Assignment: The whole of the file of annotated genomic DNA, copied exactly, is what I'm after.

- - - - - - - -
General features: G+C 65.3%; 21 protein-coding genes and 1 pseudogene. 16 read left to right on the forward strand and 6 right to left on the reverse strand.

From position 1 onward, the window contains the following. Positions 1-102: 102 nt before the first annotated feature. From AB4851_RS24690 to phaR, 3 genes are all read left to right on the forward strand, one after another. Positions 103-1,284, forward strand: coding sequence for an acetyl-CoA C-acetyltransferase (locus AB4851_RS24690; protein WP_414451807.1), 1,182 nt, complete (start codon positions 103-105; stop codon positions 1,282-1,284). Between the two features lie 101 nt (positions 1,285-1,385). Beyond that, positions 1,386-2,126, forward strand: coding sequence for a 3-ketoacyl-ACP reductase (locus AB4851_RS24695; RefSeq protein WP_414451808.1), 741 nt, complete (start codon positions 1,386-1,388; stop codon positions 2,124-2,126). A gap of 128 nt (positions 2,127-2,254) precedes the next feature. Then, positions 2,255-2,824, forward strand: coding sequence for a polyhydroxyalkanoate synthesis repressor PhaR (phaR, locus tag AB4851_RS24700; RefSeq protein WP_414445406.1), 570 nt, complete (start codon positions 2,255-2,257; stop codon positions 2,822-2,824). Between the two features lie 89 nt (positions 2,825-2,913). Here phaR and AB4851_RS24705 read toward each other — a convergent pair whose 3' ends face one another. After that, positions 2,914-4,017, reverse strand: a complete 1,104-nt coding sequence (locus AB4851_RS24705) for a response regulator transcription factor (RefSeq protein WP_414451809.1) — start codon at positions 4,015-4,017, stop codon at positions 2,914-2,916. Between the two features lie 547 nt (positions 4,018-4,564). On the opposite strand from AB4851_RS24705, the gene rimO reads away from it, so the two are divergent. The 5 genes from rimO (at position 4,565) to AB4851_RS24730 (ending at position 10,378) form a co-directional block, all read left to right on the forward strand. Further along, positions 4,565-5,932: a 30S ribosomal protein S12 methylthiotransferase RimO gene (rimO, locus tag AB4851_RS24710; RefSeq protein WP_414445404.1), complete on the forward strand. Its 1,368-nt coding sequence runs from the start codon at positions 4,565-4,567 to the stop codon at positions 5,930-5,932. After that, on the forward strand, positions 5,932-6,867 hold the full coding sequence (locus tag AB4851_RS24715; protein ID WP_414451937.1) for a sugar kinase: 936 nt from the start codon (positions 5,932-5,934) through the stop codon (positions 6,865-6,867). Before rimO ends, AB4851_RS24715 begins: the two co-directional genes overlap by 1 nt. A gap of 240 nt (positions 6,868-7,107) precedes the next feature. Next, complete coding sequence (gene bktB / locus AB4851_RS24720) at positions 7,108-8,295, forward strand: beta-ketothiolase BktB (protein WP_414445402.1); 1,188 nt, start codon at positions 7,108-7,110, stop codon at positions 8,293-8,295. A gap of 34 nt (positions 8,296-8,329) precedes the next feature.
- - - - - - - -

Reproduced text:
General features: G+C 65.3%; 21 protein-coding genes and 1 pseudogene. 16 read left to right on the forward strand and 6 right to left on the reverse strand.

From position 1 onward, the window contains the following. Positions 1-102: 102 nt before the first annotated feature. From AB4851_RS24690 to phaR, 3 genes are all read left to right on the forward strand, one after another. Positions 103-1,284, forward strand: coding sequence for an acetyl-CoA C-acetyltransferase (locus AB4851_RS24690; protein WP_414451807.1), 1,182 nt, complete (start codon positions 103-105; stop codon positions 1,282-1,284). Between the two features lie 101 nt (positions 1,285-1,385). Beyond that, positions 1,386-2,126, forward strand: coding sequence for a 3-ketoacyl-ACP reductase (locus AB4851_RS24695; RefSeq protein WP_414451808.1), 741 nt, complete (start codon positions 1,386-1,388; stop codon positions 2,124-2,126). A gap of 128 nt (positions 2,127-2,254) precedes the next feature. Then, positions 2,255-2,824, forward strand: coding sequence for a polyhydroxyalkanoate synthesis repressor PhaR (phaR, locus tag AB4851_RS24700; RefSeq protein WP_414445406.1), 570 nt, complete (start codon positions 2,255-2,257; stop codon positions 2,822-2,824). Between the two features lie 89 nt (positions 2,825-2,913). Here phaR and AB4851_RS24705 read toward each other — a convergent pair whose 3' ends face one another. After that, positions 2,914-4,017, reverse strand: a complete 1,104-nt coding sequence (locus AB4851_RS24705) for a response regulator transcription factor (RefSeq protein WP_414451809.1) — start codon at positions 4,015-4,017, stop codon at positions 2,914-2,916. Between the two features lie 547 nt (positions 4,018-4,564). On the opposite strand from AB4851_RS24705, the gene rimO reads away from it, so the two are divergent. The 5 genes from rimO (at position 4,565) to AB4851_RS24730 (ending at position 10,378) form a co-directional block, all read left to right on the forward strand. Further along, positions 4,565-5,932: a 30S ribosomal protein S12 methylthiotransferase RimO gene (rimO, locus tag AB4851_RS24710; RefSeq protein WP_414445404.1), complete on the forward strand. Its 1,368-nt coding sequence runs from the start codon at positions 4,565-4,567 to the stop codon at positions 5,930-5,932. After that, on the forward strand, positions 5,932-6,867 hold the full coding sequence (locus tag AB4851_RS24715; protein ID WP_414451937.1) for a sugar kinase: 936 nt from the start codon (positions 5,932-5,934) through the stop codon (positions 6,865-6,867). Before rimO ends, AB4851_RS24715 begins: the two co-directional genes overlap by 1 nt. A gap of 240 nt (positions 6,868-7,107) precedes the next feature. Next, complete coding sequence (gene bktB / locus AB4851_RS24720) at positions 7,108-8,295, forward strand: beta-ketothiolase BktB (protein WP_414445402.1); 1,188 nt, start codon at positions 7,108-7,110, stop codon at positions 8,293-8,295. A gap of 34 nt (positions 8,296-8,329) precedes the next feature.